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Introducing this website - An overview (My contact details are here)

Myths & misinformation

In this website I look at some of the commonly believed myths and misinformation
about mental and emotional ill-health that can at first sound credible.

Treatment risks

I also take a look at some of the well-documented risks associated with widely
used mental health drugs - including antidepressants and drugs for children too -
particularly with long-term use.

Although I have serious concerns about the inappropriate and excessive use of
mental health medications, this is not an anti psychiatric-medication website; rather,
this website supports the freedom to choose (to take or not to take these drugs)
and the right to be fairly informed of the limits and the risks.

Alternatives

I also consider non-clinical (and non-coercive) responses to mental and emotional
distress. I do not mean way-out alternatives, but rather other ways of coping with
personal crises and the pressures of modern-day living.

Addressing your questions and concerns

So far, we have taken a closer look at a host of different issues, such as:

  • What are the risks of Ritalin and similar medications for children and young
    people with so-called ADHD? Here
  • What is "Attention Deficit Hyperactivity Disorder" (ADHD)? Here, and here
  • Some of the limits and risks of psychiatric drugs, here and here
  • Thinking of coming off psychiatric drugs? Some helpful thoughts on this here.
  • What are the risks from using antidepressants? Here
  • Antidepressants for children: Are they safe? Here
  • Tips on getting a good night's sleep. Here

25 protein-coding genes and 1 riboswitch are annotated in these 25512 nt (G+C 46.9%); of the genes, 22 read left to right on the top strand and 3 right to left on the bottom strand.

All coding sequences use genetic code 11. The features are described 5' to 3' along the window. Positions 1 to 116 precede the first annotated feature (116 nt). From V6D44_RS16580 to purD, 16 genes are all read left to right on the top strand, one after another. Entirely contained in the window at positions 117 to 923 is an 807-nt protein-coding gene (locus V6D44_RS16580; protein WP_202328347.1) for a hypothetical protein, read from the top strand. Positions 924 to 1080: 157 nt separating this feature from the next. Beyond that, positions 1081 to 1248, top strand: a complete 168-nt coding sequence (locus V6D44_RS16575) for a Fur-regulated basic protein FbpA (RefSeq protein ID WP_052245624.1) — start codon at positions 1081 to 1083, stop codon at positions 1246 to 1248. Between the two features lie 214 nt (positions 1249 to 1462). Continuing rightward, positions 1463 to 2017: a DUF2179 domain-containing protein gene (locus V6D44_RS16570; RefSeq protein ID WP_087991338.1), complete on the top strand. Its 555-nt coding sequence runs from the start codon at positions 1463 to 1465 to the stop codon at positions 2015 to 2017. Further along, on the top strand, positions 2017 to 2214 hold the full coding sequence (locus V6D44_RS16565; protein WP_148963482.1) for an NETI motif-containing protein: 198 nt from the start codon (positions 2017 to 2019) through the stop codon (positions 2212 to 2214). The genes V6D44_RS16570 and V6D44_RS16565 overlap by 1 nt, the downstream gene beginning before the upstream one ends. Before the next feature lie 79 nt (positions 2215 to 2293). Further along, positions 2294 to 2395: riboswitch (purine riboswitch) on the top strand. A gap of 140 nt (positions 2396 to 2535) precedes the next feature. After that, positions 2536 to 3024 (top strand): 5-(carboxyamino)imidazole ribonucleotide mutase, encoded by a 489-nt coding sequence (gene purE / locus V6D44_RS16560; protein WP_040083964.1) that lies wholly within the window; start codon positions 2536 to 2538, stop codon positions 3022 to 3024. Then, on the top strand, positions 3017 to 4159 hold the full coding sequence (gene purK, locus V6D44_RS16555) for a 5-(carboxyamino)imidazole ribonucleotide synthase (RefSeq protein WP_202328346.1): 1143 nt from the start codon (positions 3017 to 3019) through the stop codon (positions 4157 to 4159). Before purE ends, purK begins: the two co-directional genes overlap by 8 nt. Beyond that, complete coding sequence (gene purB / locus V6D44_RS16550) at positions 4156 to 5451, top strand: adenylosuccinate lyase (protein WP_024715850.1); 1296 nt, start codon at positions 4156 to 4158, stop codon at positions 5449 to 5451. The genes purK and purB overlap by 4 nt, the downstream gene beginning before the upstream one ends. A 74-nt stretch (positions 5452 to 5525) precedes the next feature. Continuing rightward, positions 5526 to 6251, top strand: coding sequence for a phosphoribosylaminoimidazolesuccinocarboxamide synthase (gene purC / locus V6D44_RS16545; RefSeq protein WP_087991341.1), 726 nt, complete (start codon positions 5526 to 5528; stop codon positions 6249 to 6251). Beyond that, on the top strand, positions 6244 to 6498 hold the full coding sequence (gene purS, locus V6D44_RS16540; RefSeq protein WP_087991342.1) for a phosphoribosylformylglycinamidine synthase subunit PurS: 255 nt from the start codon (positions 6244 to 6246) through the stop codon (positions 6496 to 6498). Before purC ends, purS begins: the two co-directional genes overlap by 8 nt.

• Raising an emotionally healthy youngster: Some thoughts here
  • Your rights under UK mental health law. Here
  • Are mental health diagnoses a helpful and valid way of thinking about mental
    and emotional distress? Here
  • What is depression [here and here]? What helps? Here
  • Is depression really caused by chemical imbalances in the brain? Here
  • Understanding our personal and emotional suffering within the context of our
    lives and not as inherited or biological illnesses. Here

An evolving website - There's more to come

This is an evolving website. You are welcome to make suggestions and share your
views via my Facebook page or via my news and views blog. I would happily have
made this site more interactive but I don't have the technical know how!

In the near future I plan on covering topics such as:

  • What is meant by psychosis?
  • More about non-drug alternatives in response to emotional and mental distress
    and suffering.
  • Discovering greater balance and harmony.
 
Mick Bramham
 
Mick Bramham
I am a psychotherapist
based in the UK. More....
 
Link to my discussion blog
CAUTIONARY NOTE
This website is not to be
taken as a substitute for
individual therapeutic or
medical advice.
NO CONFLICTS OF
INTEREST

This website is set up by
me (and funded by me).

My original work is
copyright
© but can
of course be quoted
and linked to this site.
Thanks for respecting this.

Please understand that
any quotes from people
or book 'recommendations'
are not necessarily to be
seen as an endorsement
of that person or of their
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Mick Bramham twitter  
 
 
 

This site supports a thoughtful, personalised and non-clinical
understanding of emotional and mental distress - understood
within the culture and context of our everyday lives.

     

Some key concerns

There’s a lot of misinformation circulating when it comes to mental health problems
and treatments. In many ways our lives have been reduced to a series of problems
to be solved, symptoms to be removed, and/or techniques to be mastered.